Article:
Hi! I’m Natina. I manage communications (like this blog) and diversity + inclusion work for the Engineering Team. I hope this blog post finds you doing, feeling, and being well.
When I onboarded in April this year, it was with the expectation that after this “coronavirus thing” passed, I would be working from the office. (Oh, how naive we once were, right?). Everyday I logged on to work from the couch (the porch, the kitchen, the car) checking for that “return to the office” notification. I remained enthused about my eventual first day of work, at work!
The “first” in many facets of my life have been seriously exciting memories. The first day of school - including undergraduate and graduate experiences. The first day in a new city, a new state, a new time zone. The first time I used chopsticks. Even that very first bite of Miss Loretta’s sweet potato cookies. There is something to the new surroundings, the new customs, the new people, the new tastes, the newness of it all that excites me. (you too, right?)
So as you might imagine, I worried that not taking the tour of the office on my first day; introducing myself to the others seated near my work station; or realizing that my train stop is the same as someone else’s on the commute home, would impact my experience here at Zuora. My onboarding was peppered with the thought that when we finally flatten the curve, I will get to know, connect, and build relationships with my new colleagues - from within 6 feet/2 meters.
Everything exciting about my home office (read: dining room table) faded, once I realized that it would also be my place of work. I let go of the anticipation of walking down a hallway and hearing things like, “those are cute shoes” and “does that dress have pockets?” Or someone noticing the fire bender charm hanging from my neck, and debating the better Avatar - Aang or Korra. Much like the dwindling excitement of my dining room, I settled into dress shirts and pajama bottoms, exchanging those cute shoes for cool socks.
Six months later my worries about not working from the office, couldn’t be farther from the truth. I’ve exchanged virtual school woes (I have a goddaughter in the sixth grade; also not sure I’m smarter than one), celebrated birthdays, Slacked condolences, and sent best wishes via flat rate shipping. The warmth of a side hug or a whispered comment in a team meeting is missing - but somehow I felt it in the gifs, text messages, and random deliveries at my doorstep.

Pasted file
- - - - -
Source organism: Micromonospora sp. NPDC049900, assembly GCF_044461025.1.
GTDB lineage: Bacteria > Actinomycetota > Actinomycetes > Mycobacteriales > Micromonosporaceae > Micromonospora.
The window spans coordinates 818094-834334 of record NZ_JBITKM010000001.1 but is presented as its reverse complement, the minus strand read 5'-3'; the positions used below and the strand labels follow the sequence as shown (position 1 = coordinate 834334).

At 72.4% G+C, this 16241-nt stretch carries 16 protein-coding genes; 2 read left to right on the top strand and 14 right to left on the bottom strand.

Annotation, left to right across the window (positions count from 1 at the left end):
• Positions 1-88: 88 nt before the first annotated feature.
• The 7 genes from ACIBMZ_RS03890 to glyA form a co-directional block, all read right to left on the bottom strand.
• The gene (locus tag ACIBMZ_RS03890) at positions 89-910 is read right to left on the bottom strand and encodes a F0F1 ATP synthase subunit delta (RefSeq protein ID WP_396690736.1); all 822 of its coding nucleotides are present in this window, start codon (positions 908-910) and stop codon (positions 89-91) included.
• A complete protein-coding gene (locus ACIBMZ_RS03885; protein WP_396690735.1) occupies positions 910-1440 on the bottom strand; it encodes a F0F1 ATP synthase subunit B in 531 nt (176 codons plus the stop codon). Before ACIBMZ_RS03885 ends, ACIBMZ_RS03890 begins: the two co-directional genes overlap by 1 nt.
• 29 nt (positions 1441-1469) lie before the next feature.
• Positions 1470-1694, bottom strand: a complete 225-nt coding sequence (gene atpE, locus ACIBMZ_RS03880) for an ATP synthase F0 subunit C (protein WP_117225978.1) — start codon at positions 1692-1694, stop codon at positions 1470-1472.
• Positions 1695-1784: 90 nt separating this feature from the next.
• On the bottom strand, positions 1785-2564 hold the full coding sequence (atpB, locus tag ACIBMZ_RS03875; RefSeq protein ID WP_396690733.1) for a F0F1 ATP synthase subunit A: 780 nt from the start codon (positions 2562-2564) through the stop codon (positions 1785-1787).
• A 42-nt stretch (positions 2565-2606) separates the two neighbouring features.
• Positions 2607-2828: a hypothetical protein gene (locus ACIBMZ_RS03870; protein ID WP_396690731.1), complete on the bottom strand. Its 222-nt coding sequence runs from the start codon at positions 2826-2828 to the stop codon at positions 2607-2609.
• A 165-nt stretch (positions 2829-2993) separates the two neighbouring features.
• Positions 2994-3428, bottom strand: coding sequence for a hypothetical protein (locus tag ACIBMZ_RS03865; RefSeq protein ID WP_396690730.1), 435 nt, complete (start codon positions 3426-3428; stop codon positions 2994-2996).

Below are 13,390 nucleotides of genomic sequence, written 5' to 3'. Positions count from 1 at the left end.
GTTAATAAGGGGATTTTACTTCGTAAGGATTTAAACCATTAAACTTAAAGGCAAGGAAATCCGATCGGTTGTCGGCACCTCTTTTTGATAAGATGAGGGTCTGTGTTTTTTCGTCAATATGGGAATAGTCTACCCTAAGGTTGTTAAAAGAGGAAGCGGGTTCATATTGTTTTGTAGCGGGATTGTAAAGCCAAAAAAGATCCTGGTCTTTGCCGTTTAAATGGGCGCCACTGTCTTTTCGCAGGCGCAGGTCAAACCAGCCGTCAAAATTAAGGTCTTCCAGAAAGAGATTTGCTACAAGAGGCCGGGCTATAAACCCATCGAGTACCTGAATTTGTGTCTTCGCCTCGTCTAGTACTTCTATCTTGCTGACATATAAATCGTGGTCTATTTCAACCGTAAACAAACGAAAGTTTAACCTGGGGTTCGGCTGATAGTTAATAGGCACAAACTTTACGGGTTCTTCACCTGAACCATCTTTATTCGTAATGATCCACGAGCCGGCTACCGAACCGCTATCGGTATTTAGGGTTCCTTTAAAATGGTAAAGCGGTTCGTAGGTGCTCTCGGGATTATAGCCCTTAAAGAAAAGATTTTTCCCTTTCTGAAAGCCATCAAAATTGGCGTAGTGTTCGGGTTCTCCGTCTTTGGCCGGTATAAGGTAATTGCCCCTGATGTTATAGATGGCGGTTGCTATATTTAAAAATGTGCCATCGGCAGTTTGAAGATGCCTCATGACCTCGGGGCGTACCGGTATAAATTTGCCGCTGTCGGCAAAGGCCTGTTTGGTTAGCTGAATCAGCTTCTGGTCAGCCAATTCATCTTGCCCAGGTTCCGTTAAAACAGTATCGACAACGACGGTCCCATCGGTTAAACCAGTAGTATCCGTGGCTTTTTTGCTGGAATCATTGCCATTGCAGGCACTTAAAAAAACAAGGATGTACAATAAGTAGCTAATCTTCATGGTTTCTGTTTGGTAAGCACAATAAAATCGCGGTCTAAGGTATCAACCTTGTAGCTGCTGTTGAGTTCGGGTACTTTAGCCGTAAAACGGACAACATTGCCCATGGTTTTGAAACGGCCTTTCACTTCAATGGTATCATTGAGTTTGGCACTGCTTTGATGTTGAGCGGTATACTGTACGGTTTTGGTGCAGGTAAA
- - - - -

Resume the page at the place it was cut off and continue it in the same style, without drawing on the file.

I feel invested, probably more so now, in the lives of my colleagues than I likely would have, walking down a hallway with my earbuds in; popping into the kitchen for a kombucha between meetings; or looking for a moment of solace as life (literally anything happening in the world right now) bled into the workday, from a bathroom stall. Sure, virtual happy hours aren’t as vibrant as the real thing, but don’t they cause you to focus more? Who joined? Who turned their camera off? Who is still waiting on the audio to connect? And always, it seems - me, on mute, talking to the screen.
What happened in six months?
Perspective. Very accidentally.
I made friends, just like I do in my real-life, in social networks. That’s what we do, right? We connect with people who know our friends; or follow people online with intriguing talents; and listen to podcasts that help us decompress. We have already learned how to build relationships with people we’ve never met before. For those who were remote employees prior to the pandemic, this revelation is not profound. For those of us catching up, we are worrying less about physical connections in the office, and messaging our colleagues about work, and the package that was just delivered. (I can’t count the number of times I’ve logged on minutes late to a zoom meeting because of the doorbell/delivery).
Even before the pandemic, we were e-meeting colleagues and professionals in our global/distributed companies. Connecting with people we likely might not ever have a face to face interaction with. There was always the possibility, though - in the time before the pandemic. Happenstance meeting in the elevator. Waiting at the shuttle stop commuting home. At an industry conference. I’ve started many, so many of those e-meetings with my name, and “I hope this email finds you doing well.” I meant it before, truly. But there is nothing like the reporting of a second wave of COVID19 cases to give that email greeting new meaning - testing the truest extent of our emotional intelligence.
Sure, “work” was not intended to be this way. Many of us believed that being safe-at-home had an expiration date. But, much like we do with our business - flexing our agility and pivoting to meet customer needs - we are similarly evolving the notion of what it means to “go” to work, “where” work is located, and “when” work happens.
So, stay safe out there, wash your hands, keep the recommended 6ft/2m physical distance (especially at the grocery store!), order some cool socks, take yourself off mute before speaking, and stay connected.
Hoping this found you doing well...truly well.
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